Jennnifer Hudson's album due out in September: "I think people will be pleasantly surprised, because it shows a side of my work that no one has heard before." Now, hold on a second...!
TODAY'S NEW RELEASES:
The Ting Tings' debut set, We Started Nothing. The dancey pop/rock duo have the current #1 single on the U.K. chart with "That's Not My Name," while they're also enjoying a sizeable stateside hit with "Shut Up And Let Me Go," thanks to its inclusion in an Apple commercial.
Donna Summer's Crayons, her first studio album of pop material since 1991's Mistaken Identity.
Stop Drop And Roll from Foxboro Hottubs. The big "secret" is that it's actually Green Day doing punk-infused, '60s-sounding bubblegum.
Liverpool electro quartet Ladytron's fourth LP, Velocifero.
Robbie Daw presents a weekly pop music update here on Towleroad! Robbie runs his own site called Chart Rigger.
Last week Coldplay offered up "Violet Hill," their first single off forthcoming album Viva La Vida, Or Death And All His Friends, as a free download for seven days on their official site. It was reportedly downloaded by two million people, where "It would have outsold the whole of last week's [UK] top 40 (singles) four times over." The band continue to give the track away this week -- at least in their home country -- as a 7" vinyl single packaged in with British rock journal New Musical Express.
NME usually washes up on these shores in bookstores and newsstands with an inflated import price. The Coldplay issue offers new photos of the band and a brand new look for the mag: "Not only have we launched a brand spanking new-look magazine this week that’s seen us strip everything back to let the words and photography shine through, we’ve also added a whole load of new features to give you even more news, bands and gigs than ever before. Plus, to top it all off, the pièce de résistance is a FREE, 7-inch vinyl copy of Coldplay’s new single, 'Violet Hill.'"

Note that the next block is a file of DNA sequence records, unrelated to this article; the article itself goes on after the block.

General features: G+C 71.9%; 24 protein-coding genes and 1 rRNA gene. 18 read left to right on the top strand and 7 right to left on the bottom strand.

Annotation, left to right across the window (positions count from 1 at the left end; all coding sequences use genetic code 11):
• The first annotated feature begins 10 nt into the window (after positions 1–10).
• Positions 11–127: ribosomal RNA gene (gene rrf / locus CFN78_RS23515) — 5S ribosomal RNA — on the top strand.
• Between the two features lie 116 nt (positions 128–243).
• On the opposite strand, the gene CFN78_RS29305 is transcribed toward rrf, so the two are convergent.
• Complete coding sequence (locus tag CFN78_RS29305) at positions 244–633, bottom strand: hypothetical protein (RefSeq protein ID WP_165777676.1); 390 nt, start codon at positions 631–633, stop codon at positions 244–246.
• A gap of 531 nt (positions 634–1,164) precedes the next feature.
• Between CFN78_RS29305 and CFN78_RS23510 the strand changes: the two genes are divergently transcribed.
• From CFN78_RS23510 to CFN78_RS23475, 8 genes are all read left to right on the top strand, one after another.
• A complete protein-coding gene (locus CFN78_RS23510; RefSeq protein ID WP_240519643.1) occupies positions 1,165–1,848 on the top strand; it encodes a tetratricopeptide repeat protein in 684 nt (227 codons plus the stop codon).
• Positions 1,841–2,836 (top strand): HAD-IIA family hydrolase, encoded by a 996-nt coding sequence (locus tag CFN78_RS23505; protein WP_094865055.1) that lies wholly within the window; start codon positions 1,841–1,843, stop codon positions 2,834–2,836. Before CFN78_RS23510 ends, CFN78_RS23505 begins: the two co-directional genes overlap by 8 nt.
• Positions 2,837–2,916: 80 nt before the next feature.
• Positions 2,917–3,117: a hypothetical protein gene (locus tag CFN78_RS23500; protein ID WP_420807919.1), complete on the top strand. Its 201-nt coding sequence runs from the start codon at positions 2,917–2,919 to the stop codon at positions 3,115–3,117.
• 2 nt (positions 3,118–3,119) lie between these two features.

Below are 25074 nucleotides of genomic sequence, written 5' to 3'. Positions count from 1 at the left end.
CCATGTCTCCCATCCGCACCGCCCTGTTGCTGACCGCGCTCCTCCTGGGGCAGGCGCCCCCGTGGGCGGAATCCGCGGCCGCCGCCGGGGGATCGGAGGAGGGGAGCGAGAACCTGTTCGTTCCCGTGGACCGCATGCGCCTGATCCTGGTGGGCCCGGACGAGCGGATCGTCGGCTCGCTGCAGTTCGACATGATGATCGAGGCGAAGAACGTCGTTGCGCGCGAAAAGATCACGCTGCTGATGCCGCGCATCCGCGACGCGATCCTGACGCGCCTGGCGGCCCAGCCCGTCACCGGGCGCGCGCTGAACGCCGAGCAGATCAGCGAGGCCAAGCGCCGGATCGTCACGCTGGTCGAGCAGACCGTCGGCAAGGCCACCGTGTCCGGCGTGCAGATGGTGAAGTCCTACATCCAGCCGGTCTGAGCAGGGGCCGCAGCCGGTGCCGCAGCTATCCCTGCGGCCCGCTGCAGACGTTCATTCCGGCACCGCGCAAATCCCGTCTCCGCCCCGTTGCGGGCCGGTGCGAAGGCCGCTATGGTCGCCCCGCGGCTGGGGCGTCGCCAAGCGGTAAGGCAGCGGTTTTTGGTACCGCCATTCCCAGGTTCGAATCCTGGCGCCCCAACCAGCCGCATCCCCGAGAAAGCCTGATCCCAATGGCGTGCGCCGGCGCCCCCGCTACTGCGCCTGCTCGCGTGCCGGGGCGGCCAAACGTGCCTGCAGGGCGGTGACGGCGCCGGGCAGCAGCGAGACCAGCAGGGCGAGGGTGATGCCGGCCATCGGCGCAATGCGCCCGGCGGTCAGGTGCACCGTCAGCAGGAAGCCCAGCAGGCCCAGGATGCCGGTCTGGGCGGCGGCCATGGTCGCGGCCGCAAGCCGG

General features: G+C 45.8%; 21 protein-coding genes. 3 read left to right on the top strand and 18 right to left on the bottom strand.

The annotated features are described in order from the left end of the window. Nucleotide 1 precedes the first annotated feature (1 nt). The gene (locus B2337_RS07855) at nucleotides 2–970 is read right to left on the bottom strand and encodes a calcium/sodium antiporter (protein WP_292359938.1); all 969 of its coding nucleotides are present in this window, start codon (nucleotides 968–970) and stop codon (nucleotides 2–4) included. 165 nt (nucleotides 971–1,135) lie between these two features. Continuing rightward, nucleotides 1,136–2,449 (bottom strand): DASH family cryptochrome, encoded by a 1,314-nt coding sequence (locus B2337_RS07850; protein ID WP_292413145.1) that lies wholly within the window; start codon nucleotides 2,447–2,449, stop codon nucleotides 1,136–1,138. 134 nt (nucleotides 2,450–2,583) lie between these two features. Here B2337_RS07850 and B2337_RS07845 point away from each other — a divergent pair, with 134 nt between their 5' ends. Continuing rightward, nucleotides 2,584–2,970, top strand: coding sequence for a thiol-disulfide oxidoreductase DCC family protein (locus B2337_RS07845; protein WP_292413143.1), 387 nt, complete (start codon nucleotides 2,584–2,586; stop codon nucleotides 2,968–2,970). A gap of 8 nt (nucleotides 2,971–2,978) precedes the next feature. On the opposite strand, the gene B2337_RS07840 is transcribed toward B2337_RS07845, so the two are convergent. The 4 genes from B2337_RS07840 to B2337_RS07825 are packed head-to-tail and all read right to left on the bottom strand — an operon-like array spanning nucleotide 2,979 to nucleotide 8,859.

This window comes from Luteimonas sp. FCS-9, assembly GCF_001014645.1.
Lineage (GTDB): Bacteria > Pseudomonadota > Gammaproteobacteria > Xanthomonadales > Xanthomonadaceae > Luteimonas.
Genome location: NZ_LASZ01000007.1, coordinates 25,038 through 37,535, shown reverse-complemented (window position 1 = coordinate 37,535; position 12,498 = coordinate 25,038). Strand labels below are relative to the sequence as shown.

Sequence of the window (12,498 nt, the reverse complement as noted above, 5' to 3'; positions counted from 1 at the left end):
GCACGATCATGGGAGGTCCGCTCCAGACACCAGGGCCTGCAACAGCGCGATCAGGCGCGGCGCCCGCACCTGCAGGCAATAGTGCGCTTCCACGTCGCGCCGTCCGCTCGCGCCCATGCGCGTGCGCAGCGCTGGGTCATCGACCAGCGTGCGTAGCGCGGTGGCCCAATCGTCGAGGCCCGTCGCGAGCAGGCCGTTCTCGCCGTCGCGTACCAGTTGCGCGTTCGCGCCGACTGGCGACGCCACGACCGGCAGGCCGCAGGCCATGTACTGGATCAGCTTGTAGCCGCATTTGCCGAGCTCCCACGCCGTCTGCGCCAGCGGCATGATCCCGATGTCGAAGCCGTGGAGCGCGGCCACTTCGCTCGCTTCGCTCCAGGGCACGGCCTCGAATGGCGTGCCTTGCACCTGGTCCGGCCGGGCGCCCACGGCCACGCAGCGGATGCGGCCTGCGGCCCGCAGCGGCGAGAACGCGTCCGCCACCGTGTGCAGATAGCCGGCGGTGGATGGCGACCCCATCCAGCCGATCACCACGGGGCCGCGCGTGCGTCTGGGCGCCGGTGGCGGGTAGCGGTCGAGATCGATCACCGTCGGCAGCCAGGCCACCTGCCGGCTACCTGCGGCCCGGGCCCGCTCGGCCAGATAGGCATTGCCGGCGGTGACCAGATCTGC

Back here in the States, "Violet Hill" and a "single edit" of new track, "Viva La Vida", were added to iTunes. The latter is being offered for free with pre-orders of the album.
Yee-owch! Here's an interview MTV's John Norris did with Madonna and Justin Timberlake. Madge doesn't seem too jazzed to be talking to Norris, as she gets a tad frosty with him toward the end. (Of course, that might expain why the awful, out-of-key singing moment was then used in the montage.)
Meanwhile, with first-week sales of 280,000, Billboard reports today that Madonna's Hard Candyhas topped the album chart, giving her a seventh #1 on that tally. As far as female artists, only Barbra Streisand has had more chart-topping albums, with eight total.
Amongst others, Donna Summer worked with producer Greg Kurstin on Crayons, her first album of original material in 17 years (due out May 20). Kurstin recently produced tracks on Kylie Minogue's X. "Stamp Your Feet," the current single off Crayons, pretty much makes you wanna do just that, though they could have done without the video.
In a one-star (out of five) review, the New York Daily News assesses Clay Aiken's new CD, On My Way Here: "From the new songs' lyrics, we discover that Aiken has 'seen the best and the worst' of life. He has walked 'through fire,' 'risen from the ashes' and felt 'the weight of the world' on his shoulders. Along the way, he also discovered that 'what doesn't kill you makes you stronger,' which finally led him to realize, 'by the grace of God go I.'
If the universe holds any more survivor cliches, I've never heard them."